Reuse-A-Shoe Turns 26

 

Waste should not be wasted. It’s a simple concept driven by the belief that waste doesn’t exist in a circular economy. Back in the early 1990s, Nike was already envisioning a world without waste and innovating a circular process that would turn old sneakers into regenerated materials.

 

In 1993, employee Steve Potter started shredding old Nikes and turning them into reusable materials. From this vision Reuse-A-Shoe was born; a sneaker recycling program that collects end of life footwear from consumers and transforms them into Nike Grind, a suite of high-performance materials made from recycled footwear and manufacturing scrap.

Nike Grind post-consumer rubber material
Nike Grind post-consumer rubber material

Throughout the 1990s, Nike installed sport surfaces around the world and tested out new recycling processes which lead to the company’s first formal Nike Grind partnership with FieldTurf. Today, Reuse-A-Shoe makes it easy for consumers to recycle their worn-out sneakers. In fact, since launching Reuse-A-Shoe and Nike Grind, more than 32 million pairs of shoes and 120 million pounds of manufacturing scrap have been transformed into valuable material.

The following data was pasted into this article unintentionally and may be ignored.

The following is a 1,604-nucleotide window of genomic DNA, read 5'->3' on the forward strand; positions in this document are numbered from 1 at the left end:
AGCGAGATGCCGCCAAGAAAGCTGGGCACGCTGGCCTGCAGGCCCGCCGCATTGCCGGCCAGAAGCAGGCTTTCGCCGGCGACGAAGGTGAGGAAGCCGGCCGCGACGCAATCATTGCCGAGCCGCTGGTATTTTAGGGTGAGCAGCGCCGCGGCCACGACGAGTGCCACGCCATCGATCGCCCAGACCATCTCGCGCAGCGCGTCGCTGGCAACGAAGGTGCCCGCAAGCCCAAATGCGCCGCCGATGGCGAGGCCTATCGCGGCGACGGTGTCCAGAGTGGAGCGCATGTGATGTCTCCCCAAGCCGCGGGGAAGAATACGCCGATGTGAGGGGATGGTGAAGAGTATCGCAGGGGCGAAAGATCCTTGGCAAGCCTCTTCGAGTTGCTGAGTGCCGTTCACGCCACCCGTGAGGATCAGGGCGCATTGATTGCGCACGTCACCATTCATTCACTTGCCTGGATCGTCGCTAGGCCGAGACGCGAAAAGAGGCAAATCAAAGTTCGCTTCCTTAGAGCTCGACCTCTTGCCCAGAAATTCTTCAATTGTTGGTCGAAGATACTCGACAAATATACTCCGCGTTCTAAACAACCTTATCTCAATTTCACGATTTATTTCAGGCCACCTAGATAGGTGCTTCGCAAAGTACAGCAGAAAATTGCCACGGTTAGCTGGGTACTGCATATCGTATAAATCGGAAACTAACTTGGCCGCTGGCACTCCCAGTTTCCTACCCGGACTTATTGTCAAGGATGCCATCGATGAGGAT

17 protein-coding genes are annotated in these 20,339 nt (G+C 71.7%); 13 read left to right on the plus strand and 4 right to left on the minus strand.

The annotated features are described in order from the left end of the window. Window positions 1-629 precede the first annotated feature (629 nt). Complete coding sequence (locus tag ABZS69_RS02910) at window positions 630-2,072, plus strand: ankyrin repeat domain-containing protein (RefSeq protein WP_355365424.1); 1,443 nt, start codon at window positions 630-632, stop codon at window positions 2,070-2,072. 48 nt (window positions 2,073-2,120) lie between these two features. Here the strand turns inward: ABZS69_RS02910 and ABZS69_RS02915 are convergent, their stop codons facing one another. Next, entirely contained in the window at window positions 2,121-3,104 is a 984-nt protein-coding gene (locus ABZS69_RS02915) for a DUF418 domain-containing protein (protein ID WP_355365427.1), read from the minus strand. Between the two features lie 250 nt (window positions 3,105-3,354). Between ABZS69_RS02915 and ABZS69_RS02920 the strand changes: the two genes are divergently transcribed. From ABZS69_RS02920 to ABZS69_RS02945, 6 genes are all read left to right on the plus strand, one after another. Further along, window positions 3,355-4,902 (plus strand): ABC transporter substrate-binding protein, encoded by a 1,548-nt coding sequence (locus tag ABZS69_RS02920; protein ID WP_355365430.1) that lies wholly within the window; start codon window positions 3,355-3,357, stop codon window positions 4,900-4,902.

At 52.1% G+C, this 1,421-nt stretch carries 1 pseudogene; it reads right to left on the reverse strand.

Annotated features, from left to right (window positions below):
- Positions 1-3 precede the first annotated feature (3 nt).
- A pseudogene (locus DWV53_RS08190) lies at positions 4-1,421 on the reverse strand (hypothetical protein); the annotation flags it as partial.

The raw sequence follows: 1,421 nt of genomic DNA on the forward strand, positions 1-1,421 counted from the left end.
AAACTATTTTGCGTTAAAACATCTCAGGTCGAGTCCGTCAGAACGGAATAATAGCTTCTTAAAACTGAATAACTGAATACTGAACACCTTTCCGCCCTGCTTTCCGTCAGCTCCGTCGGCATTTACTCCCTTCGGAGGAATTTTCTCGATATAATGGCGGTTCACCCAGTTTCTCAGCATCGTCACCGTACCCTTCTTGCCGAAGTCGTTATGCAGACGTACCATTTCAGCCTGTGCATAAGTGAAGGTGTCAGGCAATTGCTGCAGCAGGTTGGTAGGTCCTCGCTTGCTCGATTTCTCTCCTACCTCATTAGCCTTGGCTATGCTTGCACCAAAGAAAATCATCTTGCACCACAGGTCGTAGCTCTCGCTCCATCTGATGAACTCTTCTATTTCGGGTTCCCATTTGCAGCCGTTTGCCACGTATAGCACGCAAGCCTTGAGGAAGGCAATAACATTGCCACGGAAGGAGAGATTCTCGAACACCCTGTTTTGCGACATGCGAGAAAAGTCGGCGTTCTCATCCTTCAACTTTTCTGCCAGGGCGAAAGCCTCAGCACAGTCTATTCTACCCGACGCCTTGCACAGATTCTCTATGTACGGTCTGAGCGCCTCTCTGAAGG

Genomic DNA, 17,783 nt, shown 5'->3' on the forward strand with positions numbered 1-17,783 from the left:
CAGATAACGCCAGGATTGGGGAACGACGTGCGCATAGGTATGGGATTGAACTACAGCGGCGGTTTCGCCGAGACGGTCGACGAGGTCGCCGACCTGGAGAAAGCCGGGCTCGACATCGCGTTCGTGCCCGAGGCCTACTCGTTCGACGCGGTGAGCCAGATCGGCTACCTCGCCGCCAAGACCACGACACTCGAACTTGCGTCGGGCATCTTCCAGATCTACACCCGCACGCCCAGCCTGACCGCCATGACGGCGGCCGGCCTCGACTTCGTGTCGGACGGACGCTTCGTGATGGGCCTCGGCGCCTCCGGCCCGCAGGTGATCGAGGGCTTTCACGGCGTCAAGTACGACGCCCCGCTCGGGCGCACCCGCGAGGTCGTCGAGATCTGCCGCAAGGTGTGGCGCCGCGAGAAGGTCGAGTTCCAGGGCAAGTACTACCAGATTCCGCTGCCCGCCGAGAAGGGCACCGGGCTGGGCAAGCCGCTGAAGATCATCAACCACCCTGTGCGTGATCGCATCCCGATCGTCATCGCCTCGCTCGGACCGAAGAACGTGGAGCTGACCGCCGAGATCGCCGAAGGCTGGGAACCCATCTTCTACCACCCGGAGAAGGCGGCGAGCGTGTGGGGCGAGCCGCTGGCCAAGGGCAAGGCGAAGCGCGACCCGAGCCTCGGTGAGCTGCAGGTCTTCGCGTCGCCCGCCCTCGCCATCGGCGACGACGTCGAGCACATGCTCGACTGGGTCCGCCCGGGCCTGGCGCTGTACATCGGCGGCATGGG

Nike Grind materials are used to transform community spaces – from basketball courts and playtop surfaces to running tracks and more. Nike has even used Grind in collaboration with artists it supports, including at the NikeLab Chicago Re-Creation Center c/o Virgil Abloh.

The NikeLab Chicago Re-Creation Center c/o Virgil Abloh designed with reused Nike Grind material.
The NikeLab Chicago Re-Creation Center c/o Virgil Abloh designed with reused Nike Grind material.

One of the longest-standing footwear recycling program of its kind will soon be available to more consumers globally.

 

If you have a retired pair of athletic sneakers* that you’d like to give a second life, you can drop them off at one of the 292 Nike stores with a Reuse-A-Shoe bin in North America and Europe.

 

Find a Reuse-A-Shoe bin here.

 

*Nike’s Reuse-A-Shoe accepts any brand of athletic sneakers, but cannot currently recycle sandals, dress shoes, boots or any shoe with metal (cleats or spikes).